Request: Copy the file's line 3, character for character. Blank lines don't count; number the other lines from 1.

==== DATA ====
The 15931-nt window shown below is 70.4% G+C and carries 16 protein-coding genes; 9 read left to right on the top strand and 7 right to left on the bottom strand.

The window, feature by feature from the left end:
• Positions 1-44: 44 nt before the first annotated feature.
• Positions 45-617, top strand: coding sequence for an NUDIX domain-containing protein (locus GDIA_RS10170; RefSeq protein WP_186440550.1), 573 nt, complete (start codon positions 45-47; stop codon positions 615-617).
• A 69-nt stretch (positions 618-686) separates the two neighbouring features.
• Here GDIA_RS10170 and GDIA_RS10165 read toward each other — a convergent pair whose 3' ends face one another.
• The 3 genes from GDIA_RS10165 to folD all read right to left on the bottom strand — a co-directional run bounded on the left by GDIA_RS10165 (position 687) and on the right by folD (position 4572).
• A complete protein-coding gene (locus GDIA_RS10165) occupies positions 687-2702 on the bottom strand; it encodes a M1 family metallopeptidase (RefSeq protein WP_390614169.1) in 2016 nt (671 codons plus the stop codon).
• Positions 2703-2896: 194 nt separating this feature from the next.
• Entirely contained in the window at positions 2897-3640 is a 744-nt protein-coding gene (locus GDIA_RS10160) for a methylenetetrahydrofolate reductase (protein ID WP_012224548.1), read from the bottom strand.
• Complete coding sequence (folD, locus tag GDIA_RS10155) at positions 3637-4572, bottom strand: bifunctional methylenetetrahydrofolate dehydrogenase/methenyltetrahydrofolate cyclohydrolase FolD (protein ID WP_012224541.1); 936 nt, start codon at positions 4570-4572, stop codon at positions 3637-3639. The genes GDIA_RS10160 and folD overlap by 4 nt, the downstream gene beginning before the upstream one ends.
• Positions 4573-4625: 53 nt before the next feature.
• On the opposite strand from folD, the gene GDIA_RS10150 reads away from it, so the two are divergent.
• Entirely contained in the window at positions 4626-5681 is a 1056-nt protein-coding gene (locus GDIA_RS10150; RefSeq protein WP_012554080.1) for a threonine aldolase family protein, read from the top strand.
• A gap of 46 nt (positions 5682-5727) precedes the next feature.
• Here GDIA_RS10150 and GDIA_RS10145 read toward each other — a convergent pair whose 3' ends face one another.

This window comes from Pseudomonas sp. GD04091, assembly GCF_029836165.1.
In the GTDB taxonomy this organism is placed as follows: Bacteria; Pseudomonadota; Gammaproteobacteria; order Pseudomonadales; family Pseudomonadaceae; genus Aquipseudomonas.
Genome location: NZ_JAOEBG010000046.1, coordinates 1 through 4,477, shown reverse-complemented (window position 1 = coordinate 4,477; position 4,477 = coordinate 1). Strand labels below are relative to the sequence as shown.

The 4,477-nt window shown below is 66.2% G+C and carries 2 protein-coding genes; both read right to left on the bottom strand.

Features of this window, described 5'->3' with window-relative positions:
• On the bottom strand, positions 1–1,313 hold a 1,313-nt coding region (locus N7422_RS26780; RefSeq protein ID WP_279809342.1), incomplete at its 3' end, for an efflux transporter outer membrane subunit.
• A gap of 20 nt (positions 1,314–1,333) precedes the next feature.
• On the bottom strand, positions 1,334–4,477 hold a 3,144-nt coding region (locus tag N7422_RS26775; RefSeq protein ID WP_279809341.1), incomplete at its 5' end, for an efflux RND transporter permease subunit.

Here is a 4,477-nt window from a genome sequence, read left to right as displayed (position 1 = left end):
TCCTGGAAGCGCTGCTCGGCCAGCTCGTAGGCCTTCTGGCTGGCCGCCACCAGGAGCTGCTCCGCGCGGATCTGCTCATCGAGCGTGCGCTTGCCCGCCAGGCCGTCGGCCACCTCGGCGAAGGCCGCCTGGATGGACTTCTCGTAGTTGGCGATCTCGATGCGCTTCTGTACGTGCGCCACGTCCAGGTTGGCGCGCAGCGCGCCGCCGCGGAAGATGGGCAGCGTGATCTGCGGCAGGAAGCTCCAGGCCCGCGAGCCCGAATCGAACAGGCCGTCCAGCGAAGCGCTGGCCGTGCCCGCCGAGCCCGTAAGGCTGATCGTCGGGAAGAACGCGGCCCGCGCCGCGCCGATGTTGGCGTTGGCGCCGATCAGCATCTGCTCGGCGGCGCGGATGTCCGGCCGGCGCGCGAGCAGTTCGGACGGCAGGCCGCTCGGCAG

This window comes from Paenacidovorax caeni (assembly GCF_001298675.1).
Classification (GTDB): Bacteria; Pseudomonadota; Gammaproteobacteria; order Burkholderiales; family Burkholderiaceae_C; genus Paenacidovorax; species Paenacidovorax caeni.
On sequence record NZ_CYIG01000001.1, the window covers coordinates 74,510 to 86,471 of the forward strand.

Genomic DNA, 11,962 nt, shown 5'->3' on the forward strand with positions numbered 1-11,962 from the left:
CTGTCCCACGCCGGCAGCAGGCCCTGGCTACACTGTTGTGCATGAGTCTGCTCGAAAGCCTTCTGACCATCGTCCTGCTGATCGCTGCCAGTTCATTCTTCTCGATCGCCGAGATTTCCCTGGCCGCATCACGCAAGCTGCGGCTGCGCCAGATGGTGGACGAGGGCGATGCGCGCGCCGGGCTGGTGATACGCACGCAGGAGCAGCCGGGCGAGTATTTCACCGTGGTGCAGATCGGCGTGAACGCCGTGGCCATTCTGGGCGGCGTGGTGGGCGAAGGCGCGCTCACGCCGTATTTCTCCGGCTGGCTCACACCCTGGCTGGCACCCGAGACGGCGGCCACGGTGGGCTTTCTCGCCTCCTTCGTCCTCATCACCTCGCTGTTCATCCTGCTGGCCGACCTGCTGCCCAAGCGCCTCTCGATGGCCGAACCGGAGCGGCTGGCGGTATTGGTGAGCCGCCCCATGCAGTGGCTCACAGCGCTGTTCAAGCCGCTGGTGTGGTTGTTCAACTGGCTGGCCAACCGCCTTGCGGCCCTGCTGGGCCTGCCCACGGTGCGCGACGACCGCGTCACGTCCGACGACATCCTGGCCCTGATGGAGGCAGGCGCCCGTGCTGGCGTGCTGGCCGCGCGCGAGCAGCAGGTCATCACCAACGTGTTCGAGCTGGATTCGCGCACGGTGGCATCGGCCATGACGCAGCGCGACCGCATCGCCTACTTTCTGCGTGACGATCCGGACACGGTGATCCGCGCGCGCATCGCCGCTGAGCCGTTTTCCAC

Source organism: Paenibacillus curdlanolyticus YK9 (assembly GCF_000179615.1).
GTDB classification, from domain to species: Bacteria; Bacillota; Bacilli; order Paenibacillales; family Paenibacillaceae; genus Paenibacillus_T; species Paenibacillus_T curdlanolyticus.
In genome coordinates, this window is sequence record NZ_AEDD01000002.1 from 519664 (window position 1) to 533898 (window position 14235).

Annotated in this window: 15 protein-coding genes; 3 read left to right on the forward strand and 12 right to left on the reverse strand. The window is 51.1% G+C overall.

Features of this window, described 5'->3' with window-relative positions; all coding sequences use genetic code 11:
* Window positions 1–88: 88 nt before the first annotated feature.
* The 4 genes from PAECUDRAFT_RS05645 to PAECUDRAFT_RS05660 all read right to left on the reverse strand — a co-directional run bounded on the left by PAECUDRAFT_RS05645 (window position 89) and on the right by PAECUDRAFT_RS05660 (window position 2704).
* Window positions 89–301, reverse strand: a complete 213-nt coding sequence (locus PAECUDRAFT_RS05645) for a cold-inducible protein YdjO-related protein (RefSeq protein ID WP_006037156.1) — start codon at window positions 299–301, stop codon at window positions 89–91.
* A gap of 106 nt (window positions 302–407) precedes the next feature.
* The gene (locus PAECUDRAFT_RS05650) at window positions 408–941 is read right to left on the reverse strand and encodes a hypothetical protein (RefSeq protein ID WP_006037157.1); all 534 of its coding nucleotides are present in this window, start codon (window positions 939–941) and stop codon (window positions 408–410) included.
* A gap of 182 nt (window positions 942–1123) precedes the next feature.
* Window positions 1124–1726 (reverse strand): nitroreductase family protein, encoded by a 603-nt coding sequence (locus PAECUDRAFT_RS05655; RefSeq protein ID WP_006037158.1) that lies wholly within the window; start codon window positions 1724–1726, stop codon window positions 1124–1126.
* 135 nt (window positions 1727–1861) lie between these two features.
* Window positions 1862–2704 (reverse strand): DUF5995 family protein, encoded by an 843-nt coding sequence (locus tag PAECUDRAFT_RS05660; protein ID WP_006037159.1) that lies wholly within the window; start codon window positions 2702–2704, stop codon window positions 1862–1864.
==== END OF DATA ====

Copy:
• Positions 1-44: 44 nt before the first annotated feature.